Lime keeps me awake at night
On Saturday, at 7:30 a.m., I was woken up by a strange noise. Five electronic notes were repeated every 30 seconds to a minute. In fact, they followed each other at random intervals. I deduced that it was the sound of an electronic game; someone was hooked on the game and every time he managed to eat or jump something, it produced this pounding signal. “What a strange time to play,” I thought, wondering whether the game junkie had woken up to play or had been at it all night. At the same time, I’ve had a building site in front of my house for almost two years now, so the noises are continuous on weekdays from before 08:00 a.m. The silence of the weekends was now seriously threatened by some kind of Candy Crush extravaganza.
An hour later, the noise continued; the hardcore gamer seemed unwilling to put down the controller. I went outside in the hope of locating him and asking him to close his window. I got my bearings from the noise and arrived at the corner of my street. There, lying on the ground, I discovered the source of the noise about 50 metres from home (!). It wasn’t a PlayStation; it was a Lime scooter. In fact, there were two of them. The little green box under the handlebars of the scooters emitted what I understood to be an alarm signal for being badly parked. An alarm signal at an unbridled volume that had managed to wake me up from the street in my own house. I moved the scooters, they emitted a different kind of alarm, I left them parked properly and, after a while, they fell silent.
End of story? I wish.
On Sunday, at 03:15 a.m., I was woken up again by Lime’s alarm. “I can’t believe it,” I thought as I tossed and turned in bed. I got dressed and went down to the street. Again, two Lime scooters were lying on the pavement; unfortunately, one was right under my window. I moved them and parked them properly. They went quiet. I went back upstairs and went to bed, but not before expressing my indignation on LinkedIn. It took me over an hour to get back to sleep. My weekend’s rest was wasted.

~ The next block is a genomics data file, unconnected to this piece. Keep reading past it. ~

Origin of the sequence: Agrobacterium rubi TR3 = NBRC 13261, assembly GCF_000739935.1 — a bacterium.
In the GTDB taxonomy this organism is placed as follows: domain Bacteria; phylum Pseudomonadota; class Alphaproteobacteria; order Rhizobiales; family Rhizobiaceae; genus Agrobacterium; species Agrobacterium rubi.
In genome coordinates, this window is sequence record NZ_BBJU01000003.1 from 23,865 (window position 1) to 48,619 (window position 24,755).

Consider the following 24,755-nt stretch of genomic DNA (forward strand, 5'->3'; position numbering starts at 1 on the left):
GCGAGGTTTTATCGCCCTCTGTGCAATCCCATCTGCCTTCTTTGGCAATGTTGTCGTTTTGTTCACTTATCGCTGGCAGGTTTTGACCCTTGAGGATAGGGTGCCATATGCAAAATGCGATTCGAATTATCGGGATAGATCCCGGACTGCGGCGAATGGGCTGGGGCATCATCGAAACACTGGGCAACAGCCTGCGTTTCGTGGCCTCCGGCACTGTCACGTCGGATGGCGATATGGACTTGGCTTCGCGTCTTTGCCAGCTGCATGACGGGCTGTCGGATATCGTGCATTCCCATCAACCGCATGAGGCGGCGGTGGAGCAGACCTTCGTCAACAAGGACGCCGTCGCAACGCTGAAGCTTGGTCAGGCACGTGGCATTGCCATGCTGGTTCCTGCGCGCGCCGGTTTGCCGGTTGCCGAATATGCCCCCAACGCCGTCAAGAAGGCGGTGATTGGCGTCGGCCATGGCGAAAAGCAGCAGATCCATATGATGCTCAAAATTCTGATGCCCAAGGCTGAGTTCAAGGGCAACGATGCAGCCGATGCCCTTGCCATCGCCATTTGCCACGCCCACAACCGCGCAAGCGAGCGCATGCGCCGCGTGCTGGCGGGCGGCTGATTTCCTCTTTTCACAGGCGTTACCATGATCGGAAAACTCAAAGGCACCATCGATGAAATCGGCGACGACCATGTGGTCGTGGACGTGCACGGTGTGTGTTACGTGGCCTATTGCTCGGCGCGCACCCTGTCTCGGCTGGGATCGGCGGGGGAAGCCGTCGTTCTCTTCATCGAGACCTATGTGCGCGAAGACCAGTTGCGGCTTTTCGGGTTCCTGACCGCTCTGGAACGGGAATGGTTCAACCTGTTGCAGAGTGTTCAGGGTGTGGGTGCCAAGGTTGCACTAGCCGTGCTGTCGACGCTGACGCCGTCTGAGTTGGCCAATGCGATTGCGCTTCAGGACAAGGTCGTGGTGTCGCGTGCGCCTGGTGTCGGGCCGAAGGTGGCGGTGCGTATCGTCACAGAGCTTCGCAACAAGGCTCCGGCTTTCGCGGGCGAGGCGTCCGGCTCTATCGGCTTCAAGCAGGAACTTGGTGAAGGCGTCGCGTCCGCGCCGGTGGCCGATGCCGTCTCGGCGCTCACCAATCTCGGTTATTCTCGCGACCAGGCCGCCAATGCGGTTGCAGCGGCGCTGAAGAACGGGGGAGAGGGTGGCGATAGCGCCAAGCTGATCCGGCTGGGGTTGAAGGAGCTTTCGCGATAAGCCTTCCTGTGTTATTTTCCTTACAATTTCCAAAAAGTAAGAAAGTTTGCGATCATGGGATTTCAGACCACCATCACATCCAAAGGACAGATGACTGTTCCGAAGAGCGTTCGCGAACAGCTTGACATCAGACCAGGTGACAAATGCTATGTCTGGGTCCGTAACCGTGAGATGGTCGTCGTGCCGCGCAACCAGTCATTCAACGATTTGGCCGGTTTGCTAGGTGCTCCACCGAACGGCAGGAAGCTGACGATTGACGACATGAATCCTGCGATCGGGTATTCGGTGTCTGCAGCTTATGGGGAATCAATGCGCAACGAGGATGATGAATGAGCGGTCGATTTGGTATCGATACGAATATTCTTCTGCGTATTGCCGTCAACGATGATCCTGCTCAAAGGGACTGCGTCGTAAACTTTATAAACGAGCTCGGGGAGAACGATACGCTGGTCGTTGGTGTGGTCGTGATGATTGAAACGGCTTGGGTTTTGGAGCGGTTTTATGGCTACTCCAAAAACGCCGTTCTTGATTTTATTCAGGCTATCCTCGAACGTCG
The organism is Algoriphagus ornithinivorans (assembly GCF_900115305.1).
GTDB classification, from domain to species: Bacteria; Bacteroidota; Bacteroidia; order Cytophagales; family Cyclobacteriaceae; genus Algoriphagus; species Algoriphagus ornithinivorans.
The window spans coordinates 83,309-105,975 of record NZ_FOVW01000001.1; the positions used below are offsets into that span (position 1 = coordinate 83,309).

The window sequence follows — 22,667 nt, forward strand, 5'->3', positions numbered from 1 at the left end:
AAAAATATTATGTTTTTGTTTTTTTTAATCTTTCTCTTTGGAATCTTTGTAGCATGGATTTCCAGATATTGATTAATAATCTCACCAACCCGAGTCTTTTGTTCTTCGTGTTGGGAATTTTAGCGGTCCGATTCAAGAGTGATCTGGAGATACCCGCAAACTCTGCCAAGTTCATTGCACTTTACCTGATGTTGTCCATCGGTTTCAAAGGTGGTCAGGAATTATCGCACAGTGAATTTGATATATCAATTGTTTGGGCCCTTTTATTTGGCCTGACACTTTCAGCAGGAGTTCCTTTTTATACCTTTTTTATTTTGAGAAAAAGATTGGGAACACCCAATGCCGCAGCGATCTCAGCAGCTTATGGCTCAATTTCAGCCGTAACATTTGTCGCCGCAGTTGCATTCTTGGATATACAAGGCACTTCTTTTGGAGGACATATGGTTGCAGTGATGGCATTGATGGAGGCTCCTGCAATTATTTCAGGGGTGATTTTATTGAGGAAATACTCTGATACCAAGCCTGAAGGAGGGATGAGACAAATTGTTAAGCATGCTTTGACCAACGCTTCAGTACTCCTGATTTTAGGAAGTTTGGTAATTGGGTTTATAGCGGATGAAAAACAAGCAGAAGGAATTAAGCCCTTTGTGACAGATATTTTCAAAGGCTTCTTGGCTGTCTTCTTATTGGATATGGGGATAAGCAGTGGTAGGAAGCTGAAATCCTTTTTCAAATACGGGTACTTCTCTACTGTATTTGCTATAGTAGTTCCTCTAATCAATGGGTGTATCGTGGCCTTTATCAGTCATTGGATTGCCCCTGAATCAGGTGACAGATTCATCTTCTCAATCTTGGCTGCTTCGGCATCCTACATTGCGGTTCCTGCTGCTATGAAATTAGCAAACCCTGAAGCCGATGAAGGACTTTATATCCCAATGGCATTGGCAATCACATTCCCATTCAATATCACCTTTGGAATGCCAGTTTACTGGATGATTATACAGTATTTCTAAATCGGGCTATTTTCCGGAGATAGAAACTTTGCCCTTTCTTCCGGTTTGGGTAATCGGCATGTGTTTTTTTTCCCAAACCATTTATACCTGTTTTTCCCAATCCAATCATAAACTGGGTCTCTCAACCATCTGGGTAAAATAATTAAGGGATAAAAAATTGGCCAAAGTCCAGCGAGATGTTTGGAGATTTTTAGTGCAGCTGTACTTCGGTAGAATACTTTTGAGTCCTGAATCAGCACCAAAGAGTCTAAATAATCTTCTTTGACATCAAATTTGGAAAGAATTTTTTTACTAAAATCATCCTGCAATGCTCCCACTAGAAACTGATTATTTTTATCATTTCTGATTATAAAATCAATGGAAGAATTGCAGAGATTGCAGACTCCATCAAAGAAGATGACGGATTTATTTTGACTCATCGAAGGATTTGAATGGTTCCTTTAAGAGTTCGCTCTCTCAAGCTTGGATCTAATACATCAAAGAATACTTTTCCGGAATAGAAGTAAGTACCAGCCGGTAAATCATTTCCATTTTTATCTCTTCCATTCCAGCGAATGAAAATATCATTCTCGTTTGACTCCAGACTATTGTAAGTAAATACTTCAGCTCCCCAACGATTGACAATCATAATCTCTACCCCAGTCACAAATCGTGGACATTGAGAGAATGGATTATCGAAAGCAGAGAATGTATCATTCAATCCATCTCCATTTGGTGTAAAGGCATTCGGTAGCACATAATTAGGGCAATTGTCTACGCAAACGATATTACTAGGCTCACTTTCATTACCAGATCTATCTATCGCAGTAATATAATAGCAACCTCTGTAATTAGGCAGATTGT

While waiting for someone from Lime to give me an explanation and, above all, to confirm that they are going to remove the alarm from the scooters (fingers crossed…), I basically ask myself the following question: who at Lime could have thought that putting these alarms on was a good idea?
Let me explain. An alarm signal is a nuisance. The usual logic is that the annoying noise induces a quick reaction in others (like the driver who pulls aside when he hears the fire siren) or deters criminal behaviour (like the thief who prefers not to steal the car whose alarm has gone off).
In the case of Lime scooters, the alarm defies the usual logic. The noise turns them into instruments of nuisance to neighbours rather than instruments of micro-mobility. The alarm does not go off until the scooter is properly parked. It can stay like that for hours. And who does it bother? The driver who has parked it inappropriately? No! The poor neighbour whose house is next to the scooter.
A penalty system that penalises not the offender but people completely unrelated to the offence is nonsense. The person who has left the scooter fallen over will not suffer the consequences of his actions. Wouldn’t it be better if, instead of sounding the alarm, an extra charge was made on the account of the driver of the scooter who left it badly parked? It is well known who it was since he was registered on the previous trip.
Who is the genius who thought that an alarm would be better than a fine to penalize the person responsible for leaving the scooter stranded? The only reason I can think of for opting for the alarm is that it does indeed ensure that the scooter ends up parked properly. But at what cost? It is not parked by the person who left it lying around, but by a poor neighbour who simply wants to sleep. We, the neighbours, end up being the cheap labour outsourced by Lime to get their scooters properly parked. Do you really think it is a good idea to bother people until some sleepy neighbour comes down to the street in order to park the scooter properly? Does Lime’s corporate image benefit from such nonsense?
Please, Lime officials, let this madness stop. Review your decision-making processes because, in this case, you have failed miserably.